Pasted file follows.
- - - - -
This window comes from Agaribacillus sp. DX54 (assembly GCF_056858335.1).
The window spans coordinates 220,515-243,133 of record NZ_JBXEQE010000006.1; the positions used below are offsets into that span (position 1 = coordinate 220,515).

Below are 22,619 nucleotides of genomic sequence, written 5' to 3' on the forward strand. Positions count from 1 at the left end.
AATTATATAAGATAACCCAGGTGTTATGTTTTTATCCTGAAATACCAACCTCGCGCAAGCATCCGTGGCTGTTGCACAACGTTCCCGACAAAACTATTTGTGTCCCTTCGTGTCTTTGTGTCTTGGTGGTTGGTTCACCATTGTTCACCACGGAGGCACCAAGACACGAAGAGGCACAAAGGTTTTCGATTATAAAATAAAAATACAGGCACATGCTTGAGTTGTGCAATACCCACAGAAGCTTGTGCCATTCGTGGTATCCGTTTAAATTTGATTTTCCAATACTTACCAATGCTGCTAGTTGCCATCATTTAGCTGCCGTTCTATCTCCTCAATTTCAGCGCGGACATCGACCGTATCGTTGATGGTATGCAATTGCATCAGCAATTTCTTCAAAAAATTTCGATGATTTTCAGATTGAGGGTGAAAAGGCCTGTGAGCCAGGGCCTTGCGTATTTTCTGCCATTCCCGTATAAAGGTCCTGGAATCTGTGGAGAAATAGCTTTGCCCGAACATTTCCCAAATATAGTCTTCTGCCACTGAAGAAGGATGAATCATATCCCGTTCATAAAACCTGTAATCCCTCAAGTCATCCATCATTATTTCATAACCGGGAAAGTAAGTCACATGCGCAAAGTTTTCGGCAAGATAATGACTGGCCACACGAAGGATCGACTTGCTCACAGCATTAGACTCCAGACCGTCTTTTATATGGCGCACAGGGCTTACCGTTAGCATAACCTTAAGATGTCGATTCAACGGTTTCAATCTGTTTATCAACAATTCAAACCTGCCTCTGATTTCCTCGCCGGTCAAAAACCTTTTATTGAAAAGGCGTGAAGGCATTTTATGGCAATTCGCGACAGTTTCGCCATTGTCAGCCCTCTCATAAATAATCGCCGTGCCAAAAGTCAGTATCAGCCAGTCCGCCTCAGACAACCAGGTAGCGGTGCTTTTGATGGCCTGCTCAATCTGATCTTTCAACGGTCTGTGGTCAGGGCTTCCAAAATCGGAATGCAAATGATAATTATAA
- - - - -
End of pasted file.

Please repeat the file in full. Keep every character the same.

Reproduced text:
This window comes from Agaribacillus sp. DX54 (assembly GCF_056858335.1).
The window spans coordinates 220,515-243,133 of record NZ_JBXEQE010000006.1; the positions used below are offsets into that span (position 1 = coordinate 220,515).

Below are 22,619 nucleotides of genomic sequence, written 5' to 3' on the forward strand. Positions count from 1 at the left end.
AATTATATAAGATAACCCAGGTGTTATGTTTTTATCCTGAAATACCAACCTCGCGCAAGCATCCGTGGCTGTTGCACAACGTTCCCGACAAAACTATTTGTGTCCCTTCGTGTCTTTGTGTCTTGGTGGTTGGTTCACCATTGTTCACCACGGAGGCACCAAGACACGAAGAGGCACAAAGGTTTTCGATTATAAAATAAAAATACAGGCACATGCTTGAGTTGTGCAATACCCACAGAAGCTTGTGCCATTCGTGGTATCCGTTTAAATTTGATTTTCCAATACTTACCAATGCTGCTAGTTGCCATCATTTAGCTGCCGTTCTATCTCCTCAATTTCAGCGCGGACATCGACCGTATCGTTGATGGTATGCAATTGCATCAGCAATTTCTTCAAAAAATTTCGATGATTTTCAGATTGAGGGTGAAAAGGCCTGTGAGCCAGGGCCTTGCGTATTTTCTGCCATTCCCGTATAAAGGTCCTGGAATCTGTGGAGAAATAGCTTTGCCCGAACATTTCCCAAATATAGTCTTCTGCCACTGAAGAAGGATGAATCATATCCCGTTCATAAAACCTGTAATCCCTCAAGTCATCCATCATTATTTCATAACCGGGAAAGTAAGTCACATGCGCAAAGTTTTCGGCAAGATAATGACTGGCCACACGAAGGATCGACTTGCTCACAGCATTAGACTCCAGACCGTCTTTTATATGGCGCACAGGGCTTACCGTTAGCATAACCTTAAGATGTCGATTCAACGGTTTCAATCTGTTTATCAACAATTCAAACCTGCCTCTGATTTCCTCGCCGGTCAAAAACCTTTTATTGAAAAGGCGTGAAGGCATTTTATGGCAATTCGCGACAGTTTCGCCATTGTCAGCCCTCTCATAAATAATCGCCGTGCCAAAAGTCAGTATCAGCCAGTCCGCCTCAGACAACCAGGTAGCGGTGCTTTTGATGGCCTGCTCAATCTGATCTTTCAACGGTCTGTGGTCAGGGCTTCCAAAATCGGAATGCAAATGATAATTATAA